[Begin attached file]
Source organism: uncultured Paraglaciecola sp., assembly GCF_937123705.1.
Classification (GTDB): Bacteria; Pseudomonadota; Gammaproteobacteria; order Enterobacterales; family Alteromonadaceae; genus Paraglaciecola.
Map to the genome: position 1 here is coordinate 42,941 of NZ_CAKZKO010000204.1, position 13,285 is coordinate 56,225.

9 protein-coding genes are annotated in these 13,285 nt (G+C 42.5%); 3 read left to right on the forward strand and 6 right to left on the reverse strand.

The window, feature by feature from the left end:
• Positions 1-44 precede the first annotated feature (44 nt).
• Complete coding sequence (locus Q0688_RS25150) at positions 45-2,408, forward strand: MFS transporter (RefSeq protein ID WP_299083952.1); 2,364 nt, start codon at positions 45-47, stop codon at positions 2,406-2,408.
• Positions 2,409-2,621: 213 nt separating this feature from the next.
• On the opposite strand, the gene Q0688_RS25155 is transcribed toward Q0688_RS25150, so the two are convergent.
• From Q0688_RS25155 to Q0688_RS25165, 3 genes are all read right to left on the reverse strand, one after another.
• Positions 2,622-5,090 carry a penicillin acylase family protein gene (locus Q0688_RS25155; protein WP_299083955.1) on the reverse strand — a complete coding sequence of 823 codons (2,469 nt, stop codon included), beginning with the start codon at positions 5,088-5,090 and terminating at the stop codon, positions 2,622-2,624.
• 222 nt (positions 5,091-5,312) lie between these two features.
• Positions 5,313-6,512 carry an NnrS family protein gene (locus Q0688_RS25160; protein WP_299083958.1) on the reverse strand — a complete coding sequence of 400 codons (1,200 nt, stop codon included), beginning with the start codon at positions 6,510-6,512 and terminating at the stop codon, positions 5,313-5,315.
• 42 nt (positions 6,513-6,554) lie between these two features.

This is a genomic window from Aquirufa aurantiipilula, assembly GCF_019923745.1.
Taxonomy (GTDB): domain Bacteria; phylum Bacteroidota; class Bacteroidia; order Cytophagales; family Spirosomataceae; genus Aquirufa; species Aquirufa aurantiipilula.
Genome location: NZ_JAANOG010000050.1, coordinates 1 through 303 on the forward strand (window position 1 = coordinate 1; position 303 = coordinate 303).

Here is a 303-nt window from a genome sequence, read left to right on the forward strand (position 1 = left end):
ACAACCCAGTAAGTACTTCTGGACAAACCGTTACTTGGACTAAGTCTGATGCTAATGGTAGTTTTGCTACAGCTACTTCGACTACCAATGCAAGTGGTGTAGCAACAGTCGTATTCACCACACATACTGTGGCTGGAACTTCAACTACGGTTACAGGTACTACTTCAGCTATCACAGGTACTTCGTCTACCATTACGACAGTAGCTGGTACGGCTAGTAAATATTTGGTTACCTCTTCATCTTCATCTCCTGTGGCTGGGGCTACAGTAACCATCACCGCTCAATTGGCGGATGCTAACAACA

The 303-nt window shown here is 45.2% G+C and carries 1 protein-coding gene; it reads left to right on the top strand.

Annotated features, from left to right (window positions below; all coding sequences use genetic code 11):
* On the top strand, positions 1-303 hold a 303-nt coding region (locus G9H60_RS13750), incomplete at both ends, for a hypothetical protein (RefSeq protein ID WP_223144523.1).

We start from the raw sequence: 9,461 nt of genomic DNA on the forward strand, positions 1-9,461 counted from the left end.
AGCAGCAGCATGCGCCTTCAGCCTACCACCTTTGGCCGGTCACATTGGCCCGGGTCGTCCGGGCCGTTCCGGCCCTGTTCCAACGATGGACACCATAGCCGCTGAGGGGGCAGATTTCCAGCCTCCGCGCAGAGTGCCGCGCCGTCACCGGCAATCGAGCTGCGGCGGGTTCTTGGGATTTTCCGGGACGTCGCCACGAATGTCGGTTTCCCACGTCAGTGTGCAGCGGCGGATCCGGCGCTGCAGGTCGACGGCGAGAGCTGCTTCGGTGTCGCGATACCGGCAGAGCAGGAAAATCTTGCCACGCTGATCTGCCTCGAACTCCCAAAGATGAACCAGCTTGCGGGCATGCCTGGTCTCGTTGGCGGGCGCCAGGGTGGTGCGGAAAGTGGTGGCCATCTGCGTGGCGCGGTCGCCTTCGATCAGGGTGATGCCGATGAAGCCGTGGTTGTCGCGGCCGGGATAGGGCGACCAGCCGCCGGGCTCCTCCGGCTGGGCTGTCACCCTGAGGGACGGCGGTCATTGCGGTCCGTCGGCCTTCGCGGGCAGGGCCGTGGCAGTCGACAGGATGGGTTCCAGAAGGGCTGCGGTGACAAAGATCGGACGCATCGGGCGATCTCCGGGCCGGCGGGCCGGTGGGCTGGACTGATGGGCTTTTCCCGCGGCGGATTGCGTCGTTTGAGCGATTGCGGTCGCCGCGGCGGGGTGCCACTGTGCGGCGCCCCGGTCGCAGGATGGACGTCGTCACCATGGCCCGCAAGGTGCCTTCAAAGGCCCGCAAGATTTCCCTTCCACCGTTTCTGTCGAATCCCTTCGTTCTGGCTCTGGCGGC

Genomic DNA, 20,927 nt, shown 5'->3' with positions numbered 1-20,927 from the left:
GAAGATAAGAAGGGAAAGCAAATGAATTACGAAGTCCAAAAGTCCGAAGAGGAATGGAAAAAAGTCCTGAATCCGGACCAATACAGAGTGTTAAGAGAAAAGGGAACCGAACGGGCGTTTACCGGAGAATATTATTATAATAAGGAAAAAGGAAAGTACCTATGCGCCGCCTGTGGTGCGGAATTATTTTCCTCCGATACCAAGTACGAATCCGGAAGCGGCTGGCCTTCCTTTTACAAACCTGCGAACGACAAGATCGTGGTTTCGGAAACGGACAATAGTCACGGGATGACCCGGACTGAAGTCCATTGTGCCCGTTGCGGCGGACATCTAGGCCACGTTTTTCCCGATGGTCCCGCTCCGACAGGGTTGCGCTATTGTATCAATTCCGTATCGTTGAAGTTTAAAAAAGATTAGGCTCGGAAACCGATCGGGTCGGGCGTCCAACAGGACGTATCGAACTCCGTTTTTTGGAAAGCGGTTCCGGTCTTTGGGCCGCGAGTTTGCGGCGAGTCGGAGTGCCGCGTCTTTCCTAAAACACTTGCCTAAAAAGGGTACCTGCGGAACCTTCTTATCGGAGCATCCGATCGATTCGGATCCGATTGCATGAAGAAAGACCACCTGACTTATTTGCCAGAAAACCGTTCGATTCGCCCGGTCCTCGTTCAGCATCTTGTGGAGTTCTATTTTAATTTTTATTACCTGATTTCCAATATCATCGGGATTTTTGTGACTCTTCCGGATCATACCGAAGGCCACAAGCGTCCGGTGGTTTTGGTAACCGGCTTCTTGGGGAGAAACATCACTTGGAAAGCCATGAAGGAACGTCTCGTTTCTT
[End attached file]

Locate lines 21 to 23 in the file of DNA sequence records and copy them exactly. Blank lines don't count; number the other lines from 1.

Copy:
Annotated features, from left to right (window positions below; all coding sequences use genetic code 11):
* On the top strand, positions 1-303 hold a 303-nt coding region (locus G9H60_RS13750), incomplete at both ends, for a hypothetical protein (RefSeq protein ID WP_223144523.1).

We start from the raw sequence: 9,461 nt of genomic DNA on the forward strand, positions 1-9,461 counted from the left end.